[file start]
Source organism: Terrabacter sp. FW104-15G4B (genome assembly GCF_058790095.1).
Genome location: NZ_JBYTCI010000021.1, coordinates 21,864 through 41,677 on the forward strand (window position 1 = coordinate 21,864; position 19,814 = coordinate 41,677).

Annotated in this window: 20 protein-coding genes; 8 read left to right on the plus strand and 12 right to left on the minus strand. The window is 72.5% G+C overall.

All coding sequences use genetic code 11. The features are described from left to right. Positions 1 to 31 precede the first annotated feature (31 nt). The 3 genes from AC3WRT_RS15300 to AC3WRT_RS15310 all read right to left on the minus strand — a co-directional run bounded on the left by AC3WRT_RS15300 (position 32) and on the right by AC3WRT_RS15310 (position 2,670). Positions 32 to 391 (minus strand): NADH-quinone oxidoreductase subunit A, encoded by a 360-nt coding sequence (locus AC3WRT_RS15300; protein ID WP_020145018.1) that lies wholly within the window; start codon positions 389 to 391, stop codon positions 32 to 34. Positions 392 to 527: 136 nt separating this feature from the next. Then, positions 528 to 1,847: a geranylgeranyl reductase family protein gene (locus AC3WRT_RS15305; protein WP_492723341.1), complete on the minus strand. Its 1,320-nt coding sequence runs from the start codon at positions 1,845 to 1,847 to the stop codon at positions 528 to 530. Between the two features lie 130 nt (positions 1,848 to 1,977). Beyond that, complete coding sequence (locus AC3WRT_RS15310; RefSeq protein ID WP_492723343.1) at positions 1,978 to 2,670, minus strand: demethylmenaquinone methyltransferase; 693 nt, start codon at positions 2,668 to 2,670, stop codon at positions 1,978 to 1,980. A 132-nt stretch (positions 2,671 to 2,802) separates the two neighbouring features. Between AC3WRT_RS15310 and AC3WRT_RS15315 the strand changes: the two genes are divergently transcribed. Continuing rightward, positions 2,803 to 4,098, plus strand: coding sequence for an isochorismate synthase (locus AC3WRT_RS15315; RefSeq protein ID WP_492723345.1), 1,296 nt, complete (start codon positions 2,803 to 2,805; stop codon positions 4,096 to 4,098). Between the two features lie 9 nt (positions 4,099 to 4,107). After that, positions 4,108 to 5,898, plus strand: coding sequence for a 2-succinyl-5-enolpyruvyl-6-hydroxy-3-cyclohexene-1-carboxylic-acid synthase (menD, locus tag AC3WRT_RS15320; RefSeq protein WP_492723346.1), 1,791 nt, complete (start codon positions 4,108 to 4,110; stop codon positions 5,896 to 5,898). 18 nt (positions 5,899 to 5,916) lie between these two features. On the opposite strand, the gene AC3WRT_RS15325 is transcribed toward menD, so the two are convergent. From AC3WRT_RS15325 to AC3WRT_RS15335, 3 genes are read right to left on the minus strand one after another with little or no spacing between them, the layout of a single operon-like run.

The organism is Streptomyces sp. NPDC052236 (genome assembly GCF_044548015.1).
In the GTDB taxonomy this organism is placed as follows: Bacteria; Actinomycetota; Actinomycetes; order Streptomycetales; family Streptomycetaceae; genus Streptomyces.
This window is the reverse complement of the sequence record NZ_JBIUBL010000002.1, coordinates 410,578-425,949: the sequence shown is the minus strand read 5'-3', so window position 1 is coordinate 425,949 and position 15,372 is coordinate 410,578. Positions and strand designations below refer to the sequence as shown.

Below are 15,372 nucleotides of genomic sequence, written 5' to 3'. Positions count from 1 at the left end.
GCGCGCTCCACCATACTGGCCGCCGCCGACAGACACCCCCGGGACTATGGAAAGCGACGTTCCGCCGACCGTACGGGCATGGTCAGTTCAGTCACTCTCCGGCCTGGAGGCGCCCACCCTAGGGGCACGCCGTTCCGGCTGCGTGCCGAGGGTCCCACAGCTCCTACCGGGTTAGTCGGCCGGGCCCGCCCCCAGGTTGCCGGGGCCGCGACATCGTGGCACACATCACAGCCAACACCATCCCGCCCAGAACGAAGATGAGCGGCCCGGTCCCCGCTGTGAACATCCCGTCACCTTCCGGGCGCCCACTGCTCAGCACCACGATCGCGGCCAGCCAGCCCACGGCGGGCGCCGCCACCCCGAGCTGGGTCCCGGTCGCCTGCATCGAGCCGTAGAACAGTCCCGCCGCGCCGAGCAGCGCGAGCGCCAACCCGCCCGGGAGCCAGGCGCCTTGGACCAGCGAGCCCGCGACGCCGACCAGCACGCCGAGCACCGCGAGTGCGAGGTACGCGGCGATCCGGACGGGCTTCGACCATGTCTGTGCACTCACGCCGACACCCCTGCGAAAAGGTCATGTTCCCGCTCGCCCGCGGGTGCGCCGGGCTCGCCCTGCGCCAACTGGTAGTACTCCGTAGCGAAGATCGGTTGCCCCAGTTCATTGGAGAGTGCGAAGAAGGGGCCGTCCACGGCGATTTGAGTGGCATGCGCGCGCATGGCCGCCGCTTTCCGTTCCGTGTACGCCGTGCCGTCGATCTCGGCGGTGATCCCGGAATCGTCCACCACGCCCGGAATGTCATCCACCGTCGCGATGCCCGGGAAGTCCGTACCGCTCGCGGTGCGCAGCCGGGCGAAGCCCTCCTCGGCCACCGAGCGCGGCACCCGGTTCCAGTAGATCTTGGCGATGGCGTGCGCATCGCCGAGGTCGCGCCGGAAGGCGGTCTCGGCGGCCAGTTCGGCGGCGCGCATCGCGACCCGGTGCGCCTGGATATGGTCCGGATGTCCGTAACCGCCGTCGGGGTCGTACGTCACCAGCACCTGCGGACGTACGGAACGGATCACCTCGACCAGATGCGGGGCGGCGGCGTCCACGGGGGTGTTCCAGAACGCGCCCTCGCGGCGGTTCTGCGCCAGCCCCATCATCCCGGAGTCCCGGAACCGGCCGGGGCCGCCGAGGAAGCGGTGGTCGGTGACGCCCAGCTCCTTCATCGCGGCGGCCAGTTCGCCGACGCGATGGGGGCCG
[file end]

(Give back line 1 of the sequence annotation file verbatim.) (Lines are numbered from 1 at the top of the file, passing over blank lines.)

Source organism: Terrabacter sp. FW104-15G4B (genome assembly GCF_058790095.1).